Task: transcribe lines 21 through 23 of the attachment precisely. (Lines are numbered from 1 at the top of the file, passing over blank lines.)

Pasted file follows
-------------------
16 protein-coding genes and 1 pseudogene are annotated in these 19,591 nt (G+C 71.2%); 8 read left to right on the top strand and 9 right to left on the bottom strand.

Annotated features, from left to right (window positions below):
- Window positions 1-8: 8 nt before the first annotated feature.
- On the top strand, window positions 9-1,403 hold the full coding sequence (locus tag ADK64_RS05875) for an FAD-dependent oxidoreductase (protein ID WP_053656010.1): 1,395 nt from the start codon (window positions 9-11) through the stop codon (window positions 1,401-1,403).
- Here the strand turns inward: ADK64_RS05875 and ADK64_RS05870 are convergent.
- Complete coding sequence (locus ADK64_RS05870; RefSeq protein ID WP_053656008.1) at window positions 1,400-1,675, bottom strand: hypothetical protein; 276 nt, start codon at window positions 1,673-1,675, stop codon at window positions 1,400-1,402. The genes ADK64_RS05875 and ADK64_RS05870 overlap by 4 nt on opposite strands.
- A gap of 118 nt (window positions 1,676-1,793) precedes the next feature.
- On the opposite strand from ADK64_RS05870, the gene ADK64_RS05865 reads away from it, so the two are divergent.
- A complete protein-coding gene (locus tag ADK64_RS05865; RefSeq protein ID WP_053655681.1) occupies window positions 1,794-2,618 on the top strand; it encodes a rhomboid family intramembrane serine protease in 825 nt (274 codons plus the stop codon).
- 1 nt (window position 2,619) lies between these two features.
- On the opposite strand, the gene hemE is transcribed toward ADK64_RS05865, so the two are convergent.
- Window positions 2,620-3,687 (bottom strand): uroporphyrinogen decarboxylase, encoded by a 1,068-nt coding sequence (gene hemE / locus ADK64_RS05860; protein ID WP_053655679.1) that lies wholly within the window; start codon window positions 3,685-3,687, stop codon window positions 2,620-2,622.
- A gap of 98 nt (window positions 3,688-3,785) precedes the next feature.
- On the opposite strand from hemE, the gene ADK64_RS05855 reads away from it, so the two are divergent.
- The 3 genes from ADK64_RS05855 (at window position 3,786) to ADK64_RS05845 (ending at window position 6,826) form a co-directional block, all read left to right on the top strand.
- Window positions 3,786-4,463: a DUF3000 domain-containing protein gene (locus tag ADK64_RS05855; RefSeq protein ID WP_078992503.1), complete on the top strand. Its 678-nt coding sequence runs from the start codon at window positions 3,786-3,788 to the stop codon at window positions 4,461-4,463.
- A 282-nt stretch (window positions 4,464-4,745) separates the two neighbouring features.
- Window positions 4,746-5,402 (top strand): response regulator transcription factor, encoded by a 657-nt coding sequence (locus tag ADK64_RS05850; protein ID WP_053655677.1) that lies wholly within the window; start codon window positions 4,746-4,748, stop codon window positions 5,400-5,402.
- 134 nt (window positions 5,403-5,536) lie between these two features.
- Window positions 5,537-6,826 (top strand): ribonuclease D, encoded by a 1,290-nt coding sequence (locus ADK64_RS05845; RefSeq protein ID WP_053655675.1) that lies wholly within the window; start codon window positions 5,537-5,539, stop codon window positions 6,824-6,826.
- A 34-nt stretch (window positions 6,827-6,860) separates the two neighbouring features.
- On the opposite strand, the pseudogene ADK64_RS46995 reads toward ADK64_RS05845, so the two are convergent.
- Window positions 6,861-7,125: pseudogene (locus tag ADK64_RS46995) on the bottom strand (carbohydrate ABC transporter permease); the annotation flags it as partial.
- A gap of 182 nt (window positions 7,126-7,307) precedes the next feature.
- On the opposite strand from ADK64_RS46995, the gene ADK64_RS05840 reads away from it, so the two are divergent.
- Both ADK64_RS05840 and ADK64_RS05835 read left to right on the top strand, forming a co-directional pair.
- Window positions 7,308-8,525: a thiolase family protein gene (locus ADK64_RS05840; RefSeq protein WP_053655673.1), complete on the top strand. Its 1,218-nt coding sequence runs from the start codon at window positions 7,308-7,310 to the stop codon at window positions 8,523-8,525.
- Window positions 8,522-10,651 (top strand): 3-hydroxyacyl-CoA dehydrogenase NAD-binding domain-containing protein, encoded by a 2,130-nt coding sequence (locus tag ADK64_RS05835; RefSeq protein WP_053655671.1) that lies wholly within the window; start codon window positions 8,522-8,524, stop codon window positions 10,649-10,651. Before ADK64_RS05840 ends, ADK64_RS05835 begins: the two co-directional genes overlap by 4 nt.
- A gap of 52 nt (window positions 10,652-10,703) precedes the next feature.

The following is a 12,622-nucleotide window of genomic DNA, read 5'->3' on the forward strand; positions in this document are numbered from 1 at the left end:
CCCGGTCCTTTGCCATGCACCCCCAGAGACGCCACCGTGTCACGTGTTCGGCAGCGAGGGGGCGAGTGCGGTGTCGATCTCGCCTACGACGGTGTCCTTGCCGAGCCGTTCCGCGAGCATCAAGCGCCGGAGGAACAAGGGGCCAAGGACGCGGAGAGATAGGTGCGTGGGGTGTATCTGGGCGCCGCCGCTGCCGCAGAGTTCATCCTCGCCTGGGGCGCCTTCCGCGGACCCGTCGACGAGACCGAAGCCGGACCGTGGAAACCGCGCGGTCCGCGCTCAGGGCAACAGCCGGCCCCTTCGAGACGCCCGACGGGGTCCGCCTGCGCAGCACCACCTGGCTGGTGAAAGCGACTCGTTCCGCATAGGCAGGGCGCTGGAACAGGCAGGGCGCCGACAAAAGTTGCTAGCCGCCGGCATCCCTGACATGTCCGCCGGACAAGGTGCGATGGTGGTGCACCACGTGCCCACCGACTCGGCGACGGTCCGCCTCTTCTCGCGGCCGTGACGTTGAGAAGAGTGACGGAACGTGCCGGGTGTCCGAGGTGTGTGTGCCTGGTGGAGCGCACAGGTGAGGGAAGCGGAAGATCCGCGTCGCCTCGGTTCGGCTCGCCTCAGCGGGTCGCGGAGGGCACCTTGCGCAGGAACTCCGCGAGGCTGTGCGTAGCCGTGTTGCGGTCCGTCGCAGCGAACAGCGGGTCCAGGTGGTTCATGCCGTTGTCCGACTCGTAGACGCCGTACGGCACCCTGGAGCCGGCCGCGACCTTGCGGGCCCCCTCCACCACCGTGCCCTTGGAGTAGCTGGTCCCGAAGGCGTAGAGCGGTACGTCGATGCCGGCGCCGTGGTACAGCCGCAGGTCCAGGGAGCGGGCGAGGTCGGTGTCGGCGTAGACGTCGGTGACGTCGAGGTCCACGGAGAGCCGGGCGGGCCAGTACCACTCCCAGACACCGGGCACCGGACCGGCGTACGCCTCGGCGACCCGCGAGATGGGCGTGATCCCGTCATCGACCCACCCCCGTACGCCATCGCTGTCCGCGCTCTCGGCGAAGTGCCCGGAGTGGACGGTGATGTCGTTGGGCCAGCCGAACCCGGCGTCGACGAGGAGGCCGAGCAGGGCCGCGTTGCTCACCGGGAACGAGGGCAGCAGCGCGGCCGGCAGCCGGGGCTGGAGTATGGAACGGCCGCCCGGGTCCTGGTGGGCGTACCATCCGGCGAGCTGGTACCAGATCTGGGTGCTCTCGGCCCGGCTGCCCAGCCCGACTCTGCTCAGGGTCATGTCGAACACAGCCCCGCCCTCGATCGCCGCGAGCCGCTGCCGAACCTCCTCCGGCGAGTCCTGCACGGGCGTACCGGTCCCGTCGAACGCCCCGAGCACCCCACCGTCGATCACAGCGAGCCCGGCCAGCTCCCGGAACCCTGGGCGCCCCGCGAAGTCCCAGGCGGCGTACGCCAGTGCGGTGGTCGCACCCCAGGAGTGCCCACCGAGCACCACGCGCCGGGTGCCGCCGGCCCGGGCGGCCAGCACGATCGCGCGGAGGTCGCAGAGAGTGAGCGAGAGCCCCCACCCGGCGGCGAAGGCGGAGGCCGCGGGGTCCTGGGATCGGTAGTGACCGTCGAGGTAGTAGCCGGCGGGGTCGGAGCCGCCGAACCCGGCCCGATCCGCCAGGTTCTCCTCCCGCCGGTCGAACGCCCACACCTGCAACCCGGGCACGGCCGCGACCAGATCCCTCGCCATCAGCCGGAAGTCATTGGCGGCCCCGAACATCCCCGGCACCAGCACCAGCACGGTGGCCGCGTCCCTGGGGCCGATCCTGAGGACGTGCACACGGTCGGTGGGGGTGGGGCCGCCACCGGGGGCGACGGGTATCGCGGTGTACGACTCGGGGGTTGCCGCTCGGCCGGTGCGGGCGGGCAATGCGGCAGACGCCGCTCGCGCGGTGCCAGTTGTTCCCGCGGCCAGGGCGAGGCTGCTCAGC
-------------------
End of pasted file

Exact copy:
- A 34-nt stretch (window positions 6,827-6,860) separates the two neighbouring features.
- On the opposite strand, the pseudogene ADK64_RS46995 reads toward ADK64_RS05845, so the two are convergent.
- Window positions 6,861-7,125: pseudogene (locus tag ADK64_RS46995) on the bottom strand (carbohydrate ABC transporter permease); the annotation flags it as partial.